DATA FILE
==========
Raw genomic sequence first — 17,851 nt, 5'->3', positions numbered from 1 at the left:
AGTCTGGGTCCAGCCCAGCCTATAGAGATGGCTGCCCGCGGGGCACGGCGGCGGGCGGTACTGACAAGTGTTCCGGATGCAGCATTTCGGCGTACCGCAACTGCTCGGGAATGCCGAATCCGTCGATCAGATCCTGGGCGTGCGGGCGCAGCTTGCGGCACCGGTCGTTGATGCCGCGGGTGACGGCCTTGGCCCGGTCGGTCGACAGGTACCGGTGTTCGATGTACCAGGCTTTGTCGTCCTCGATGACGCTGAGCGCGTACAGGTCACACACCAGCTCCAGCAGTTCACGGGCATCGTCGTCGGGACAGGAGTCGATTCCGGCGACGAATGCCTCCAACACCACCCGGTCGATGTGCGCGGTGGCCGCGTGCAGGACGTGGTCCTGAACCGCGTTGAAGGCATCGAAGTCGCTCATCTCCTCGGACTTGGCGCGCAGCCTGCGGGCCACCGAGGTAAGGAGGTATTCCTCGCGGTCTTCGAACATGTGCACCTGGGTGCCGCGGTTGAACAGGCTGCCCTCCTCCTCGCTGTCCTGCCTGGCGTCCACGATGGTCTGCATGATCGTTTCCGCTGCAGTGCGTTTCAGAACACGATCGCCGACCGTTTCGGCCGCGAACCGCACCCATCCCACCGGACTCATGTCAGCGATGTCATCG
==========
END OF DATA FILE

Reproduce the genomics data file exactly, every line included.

Raw genomic sequence first — 17,851 nt, 5'->3', positions numbered from 1 at the left:
AGTCTGGGTCCAGCCCAGCCTATAGAGATGGCTGCCCGCGGGGCACGGCGGCGGGCGGTACTGACAAGTGTTCCGGATGCAGCATTTCGGCGTACCGCAACTGCTCGGGAATGCCGAATCCGTCGATCAGATCCTGGGCGTGCGGGCGCAGCTTGCGGCACCGGTCGTTGATGCCGCGGGTGACGGCCTTGGCCCGGTCGGTCGACAGGTACCGGTGTTCGATGTACCAGGCTTTGTCGTCCTCGATGACGCTGAGCGCGTACAGGTCACACACCAGCTCCAGCAGTTCACGGGCATCGTCGTCGGGACAGGAGTCGATTCCGGCGACGAATGCCTCCAACACCACCCGGTCGATGTGCGCGGTGGCCGCGTGCAGGACGTGGTCCTGAACCGCGTTGAAGGCATCGAAGTCGCTCATCTCCTCGGACTTGGCGCGCAGCCTGCGGGCCACCGAGGTAAGGAGGTATTCCTCGCGGTCTTCGAACATGTGCACCTGGGTGCCGCGGTTGAACAGGCTGCCCTCCTCCTCGCTGTCCTGCCTGGCGTCCACGATGGTCTGCATGATCGTTTCCGCTGCAGTGCGTTTCAGAACACGATCGCCGACCGTTTCGGCCGCGAACCGCACCCATCCCACCGGACTCATGTCAGCGATGTCATCG